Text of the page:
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Full post-Brexit checks on EU food imports delayed again to October 2024, Government confirms

Post-Brexit checks on food coming into the UK from the EU have been delayed again and will not be fully implemented until October 2024, the Government has announced.

Amid fears that import checks could fuel food price inflation, animal and plant health controls will now be phased in over the course of next year.

From 31 January, imports of “medium risk” animal and plant products and “high risk” food of non-animal origin will need to be accompanied by health certificates.

From 30 April, UK customs officers will begin carrying out “risk-based” physical and identity checks on these products at the border, with documentation also required.

From 31 October, EU imports will need to be accompanied by safety and security declarations.

It amounts to the fifth delay to the checks, which the EU has already put in place in the other direction for UK exports to the continent.

The Cabinet Office said the new “Border Target Operating Model” would apply the same security and biosecurity controls for imports from around the world, including applying these to the EU for the first time and “using Brexit freedoms” to simplify checks.

It will see the UK taking “an intelligent, risk-based approach” to checks that will remove duplication and reduce the amount of data and paperwork required from businesses that import goods, saving around £520m for industry compared to the original model that was first slated to be introduced in 2022.

New technologies will be introduced at the border including data sharing techniques and GPS trackers to reduce costs and bureaucracy.

A “single trade window” will also be provided to allow firms to submit trade information on exports and imports just once to remove complexity and duplication.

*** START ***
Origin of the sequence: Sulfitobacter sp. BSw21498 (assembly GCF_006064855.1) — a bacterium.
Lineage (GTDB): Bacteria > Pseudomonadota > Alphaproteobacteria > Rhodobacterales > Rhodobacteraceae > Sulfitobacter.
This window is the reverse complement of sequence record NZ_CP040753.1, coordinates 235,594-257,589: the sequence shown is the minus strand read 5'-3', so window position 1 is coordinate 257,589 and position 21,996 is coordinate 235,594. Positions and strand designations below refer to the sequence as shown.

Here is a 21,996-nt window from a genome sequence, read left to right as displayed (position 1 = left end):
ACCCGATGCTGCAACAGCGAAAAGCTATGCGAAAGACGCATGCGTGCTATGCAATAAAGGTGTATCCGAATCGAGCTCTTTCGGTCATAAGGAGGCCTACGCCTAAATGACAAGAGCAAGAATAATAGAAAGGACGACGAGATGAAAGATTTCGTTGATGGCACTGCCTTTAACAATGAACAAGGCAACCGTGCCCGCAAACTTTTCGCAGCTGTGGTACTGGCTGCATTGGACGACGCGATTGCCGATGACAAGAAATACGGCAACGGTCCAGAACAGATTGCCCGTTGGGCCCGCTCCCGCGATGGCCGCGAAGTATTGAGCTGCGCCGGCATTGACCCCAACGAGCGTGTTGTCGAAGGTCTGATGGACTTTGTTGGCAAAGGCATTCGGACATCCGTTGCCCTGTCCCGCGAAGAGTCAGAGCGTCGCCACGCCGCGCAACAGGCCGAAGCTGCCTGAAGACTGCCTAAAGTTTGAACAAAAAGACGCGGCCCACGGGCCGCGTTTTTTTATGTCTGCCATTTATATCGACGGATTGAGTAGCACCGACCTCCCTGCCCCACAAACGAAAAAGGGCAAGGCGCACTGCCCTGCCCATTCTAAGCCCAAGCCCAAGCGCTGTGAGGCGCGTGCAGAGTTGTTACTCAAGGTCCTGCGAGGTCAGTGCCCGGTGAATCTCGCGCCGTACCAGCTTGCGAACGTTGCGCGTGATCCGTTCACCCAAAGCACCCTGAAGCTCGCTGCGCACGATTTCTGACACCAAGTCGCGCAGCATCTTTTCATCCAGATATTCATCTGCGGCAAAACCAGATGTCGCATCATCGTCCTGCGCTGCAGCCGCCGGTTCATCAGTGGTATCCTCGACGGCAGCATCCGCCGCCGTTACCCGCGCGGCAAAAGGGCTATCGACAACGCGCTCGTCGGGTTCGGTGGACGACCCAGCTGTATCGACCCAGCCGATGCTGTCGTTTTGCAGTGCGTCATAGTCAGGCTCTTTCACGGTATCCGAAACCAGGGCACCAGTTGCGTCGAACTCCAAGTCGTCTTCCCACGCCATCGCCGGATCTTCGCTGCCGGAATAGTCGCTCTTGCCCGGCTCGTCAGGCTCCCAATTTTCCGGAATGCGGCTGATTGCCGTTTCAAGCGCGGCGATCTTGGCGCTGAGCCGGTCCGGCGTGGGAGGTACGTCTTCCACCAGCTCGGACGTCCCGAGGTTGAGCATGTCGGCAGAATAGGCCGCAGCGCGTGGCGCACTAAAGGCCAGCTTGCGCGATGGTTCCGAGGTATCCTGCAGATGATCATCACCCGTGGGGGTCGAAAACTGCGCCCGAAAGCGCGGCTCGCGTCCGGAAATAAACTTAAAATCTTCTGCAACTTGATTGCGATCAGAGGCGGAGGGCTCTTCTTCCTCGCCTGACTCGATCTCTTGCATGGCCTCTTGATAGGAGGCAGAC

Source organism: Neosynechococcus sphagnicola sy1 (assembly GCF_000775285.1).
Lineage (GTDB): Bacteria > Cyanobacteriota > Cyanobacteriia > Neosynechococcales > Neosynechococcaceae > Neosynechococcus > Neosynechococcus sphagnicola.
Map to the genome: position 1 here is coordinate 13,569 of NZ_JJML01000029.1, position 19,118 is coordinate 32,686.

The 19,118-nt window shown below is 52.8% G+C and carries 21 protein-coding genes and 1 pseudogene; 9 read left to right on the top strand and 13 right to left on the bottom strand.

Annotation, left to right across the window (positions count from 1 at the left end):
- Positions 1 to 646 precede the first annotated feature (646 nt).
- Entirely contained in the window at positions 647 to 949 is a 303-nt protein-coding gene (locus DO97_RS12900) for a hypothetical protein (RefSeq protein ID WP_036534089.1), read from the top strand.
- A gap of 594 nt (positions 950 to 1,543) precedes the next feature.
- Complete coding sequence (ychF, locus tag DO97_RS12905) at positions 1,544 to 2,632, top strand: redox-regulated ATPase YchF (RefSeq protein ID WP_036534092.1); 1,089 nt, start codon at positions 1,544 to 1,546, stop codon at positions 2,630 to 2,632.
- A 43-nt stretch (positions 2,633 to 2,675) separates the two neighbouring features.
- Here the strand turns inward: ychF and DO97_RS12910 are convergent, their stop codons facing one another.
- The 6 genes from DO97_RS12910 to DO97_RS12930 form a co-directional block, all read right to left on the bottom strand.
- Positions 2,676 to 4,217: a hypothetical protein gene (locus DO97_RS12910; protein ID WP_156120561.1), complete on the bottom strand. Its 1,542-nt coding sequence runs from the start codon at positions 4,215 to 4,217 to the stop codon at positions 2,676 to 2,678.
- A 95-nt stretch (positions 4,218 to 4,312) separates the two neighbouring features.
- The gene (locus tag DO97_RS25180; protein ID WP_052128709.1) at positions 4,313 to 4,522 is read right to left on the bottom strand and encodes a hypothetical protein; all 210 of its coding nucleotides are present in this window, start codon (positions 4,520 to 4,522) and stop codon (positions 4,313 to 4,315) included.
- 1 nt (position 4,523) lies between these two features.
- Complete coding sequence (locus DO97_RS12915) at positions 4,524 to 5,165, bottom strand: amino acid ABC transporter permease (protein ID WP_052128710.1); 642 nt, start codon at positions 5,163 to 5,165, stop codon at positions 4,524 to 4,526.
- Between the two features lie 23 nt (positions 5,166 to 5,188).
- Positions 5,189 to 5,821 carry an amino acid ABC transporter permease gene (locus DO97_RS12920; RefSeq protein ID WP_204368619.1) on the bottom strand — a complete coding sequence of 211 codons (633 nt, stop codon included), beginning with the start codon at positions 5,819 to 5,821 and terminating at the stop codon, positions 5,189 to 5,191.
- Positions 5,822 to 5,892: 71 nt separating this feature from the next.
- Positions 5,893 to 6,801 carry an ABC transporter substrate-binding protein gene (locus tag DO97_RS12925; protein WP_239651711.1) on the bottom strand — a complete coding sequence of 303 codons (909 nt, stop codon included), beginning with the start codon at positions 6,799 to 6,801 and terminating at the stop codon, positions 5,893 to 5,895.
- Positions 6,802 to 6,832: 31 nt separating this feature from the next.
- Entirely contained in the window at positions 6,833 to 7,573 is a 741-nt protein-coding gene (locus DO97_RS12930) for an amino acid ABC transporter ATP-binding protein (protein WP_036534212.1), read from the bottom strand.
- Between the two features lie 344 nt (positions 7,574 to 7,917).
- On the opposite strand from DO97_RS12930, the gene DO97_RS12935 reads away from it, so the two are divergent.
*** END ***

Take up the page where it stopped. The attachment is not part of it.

Cabinet Office Minister Baroness Neville-Rolfe said: “Our Border Target Operating Model will ensure more efficient trading for businesses, protect against biosecurity threats and further crack down on illegal imports such as firearms and drugs.a

“By making maximum use of data and new technologies, our innovative yet risk-based approach is key to delivering a world-class border system.

“Once fully implemented, these important post-Brexit measures will, I believe, bring considerable benefits to the UK economy and to UK trade, and the Government stands ready to support businesses through this transition.”

Biosecurity Minister Lord Benyon said: “Protecting UK biosecurity through effective border controls on the goods that we import is so important.

“These border controls safeguard the food that we eat and protect animal and plant health across the UK.”

The move was backed by the Chief Veterinary Officer Christine Middlemiss, who said: “The threat from imported animal and plant diseases, such as African swine fever and Xylella fastidiosa, continues to grow.

“Our new regime of border controls will protect the UK and our trading partners from the economic, health and environmental harms caused by the outbreak of these diseases, whilst balancing the needs of vitally important trade.”

Business groups welcomed the move but insisted the new border must be delivered and warned that challenges remain.

William Bain, head of trade policy at the British Chambers of Commerce, said firms were pleased with the clarity provided and insisted “the focus must now be on delivering the single trade window to the timescales set out”.

“The critical thing is preparedness,” he said.

“Businesses are making investment and supply chain decisions for the long term and need to be confident that the physical and digital infrastructure around the Great Britain border is going to be in place on time.”

Nigel Jenney, CEO of the Fresh Produce Consortium, said: “It’s clear, Government has acted upon our concerns and will now implement a unique border approach for the benefit of consumers and industry.

“This focused risk-based approach will reinforce UK biosecurity and promote self-regulation to minimise supply chain disruption.

“Let’s be clear, challenges remain. However, this is a bold step forward to achieve our ambition to become a world-leading destination of choice promoting imports and exports of fantastic fresh produce, and flowers and plants.”

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